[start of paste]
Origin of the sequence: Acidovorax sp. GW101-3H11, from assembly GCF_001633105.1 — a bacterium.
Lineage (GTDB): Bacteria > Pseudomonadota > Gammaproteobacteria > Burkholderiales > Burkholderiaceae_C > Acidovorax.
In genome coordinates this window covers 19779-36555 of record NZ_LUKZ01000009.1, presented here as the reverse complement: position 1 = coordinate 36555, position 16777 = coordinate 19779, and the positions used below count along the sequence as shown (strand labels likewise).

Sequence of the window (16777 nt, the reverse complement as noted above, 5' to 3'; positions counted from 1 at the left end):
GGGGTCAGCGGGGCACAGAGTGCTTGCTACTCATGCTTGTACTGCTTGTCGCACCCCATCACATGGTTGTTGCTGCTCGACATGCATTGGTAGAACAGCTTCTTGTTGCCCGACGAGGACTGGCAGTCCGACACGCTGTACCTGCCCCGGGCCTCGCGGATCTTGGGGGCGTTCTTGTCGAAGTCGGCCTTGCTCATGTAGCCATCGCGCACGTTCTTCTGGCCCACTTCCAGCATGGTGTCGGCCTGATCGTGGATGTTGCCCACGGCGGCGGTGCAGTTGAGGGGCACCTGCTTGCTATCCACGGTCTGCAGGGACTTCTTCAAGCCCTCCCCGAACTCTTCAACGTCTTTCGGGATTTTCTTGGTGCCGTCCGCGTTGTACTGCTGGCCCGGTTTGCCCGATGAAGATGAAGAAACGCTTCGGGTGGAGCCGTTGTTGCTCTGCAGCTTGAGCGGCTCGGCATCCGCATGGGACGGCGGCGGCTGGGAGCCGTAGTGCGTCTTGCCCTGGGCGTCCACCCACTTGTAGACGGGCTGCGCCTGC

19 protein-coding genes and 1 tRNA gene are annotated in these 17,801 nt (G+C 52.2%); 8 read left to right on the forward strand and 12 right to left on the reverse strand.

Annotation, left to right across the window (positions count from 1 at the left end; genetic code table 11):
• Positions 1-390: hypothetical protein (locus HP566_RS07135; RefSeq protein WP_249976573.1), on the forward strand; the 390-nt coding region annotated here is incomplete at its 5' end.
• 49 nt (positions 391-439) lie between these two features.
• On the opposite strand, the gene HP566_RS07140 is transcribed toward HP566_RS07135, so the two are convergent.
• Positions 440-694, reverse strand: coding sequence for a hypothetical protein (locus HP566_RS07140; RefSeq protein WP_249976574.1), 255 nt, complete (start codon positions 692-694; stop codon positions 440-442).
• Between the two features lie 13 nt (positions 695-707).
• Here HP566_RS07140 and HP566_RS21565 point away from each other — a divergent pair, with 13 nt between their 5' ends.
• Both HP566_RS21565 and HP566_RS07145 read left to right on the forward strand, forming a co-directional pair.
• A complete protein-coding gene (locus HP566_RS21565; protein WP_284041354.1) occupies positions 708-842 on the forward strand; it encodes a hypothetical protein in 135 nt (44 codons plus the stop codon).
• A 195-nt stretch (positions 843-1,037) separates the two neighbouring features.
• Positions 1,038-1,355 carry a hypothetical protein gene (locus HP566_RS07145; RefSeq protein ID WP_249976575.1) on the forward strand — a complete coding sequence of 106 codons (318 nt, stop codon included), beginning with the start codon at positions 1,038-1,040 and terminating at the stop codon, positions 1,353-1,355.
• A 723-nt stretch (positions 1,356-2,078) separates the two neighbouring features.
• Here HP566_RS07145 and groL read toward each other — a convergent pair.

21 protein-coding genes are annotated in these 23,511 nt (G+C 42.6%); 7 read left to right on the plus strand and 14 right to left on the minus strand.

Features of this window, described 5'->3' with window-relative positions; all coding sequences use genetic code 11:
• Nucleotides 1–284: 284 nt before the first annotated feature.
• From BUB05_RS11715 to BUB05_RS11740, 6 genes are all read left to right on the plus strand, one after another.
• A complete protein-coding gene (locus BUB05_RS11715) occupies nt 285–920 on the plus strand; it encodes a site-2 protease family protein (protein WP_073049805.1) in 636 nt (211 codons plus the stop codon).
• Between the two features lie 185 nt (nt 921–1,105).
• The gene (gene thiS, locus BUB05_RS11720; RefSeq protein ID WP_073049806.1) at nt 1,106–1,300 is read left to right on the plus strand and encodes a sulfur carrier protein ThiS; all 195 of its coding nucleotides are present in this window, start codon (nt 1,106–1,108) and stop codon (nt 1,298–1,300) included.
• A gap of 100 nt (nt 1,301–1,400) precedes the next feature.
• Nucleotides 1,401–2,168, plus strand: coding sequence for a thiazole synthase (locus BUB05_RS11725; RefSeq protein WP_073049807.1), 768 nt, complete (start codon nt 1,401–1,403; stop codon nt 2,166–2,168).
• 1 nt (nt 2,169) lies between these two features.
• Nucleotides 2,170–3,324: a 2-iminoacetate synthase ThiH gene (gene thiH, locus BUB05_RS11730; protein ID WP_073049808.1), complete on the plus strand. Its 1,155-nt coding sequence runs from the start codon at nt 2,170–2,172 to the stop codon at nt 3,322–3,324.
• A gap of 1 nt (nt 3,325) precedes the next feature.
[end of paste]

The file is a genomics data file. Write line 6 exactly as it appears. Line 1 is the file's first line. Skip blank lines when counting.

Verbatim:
19 protein-coding genes and 1 tRNA gene are annotated in these 17,801 nt (G+C 52.2%); 8 read left to right on the forward strand and 12 right to left on the reverse strand.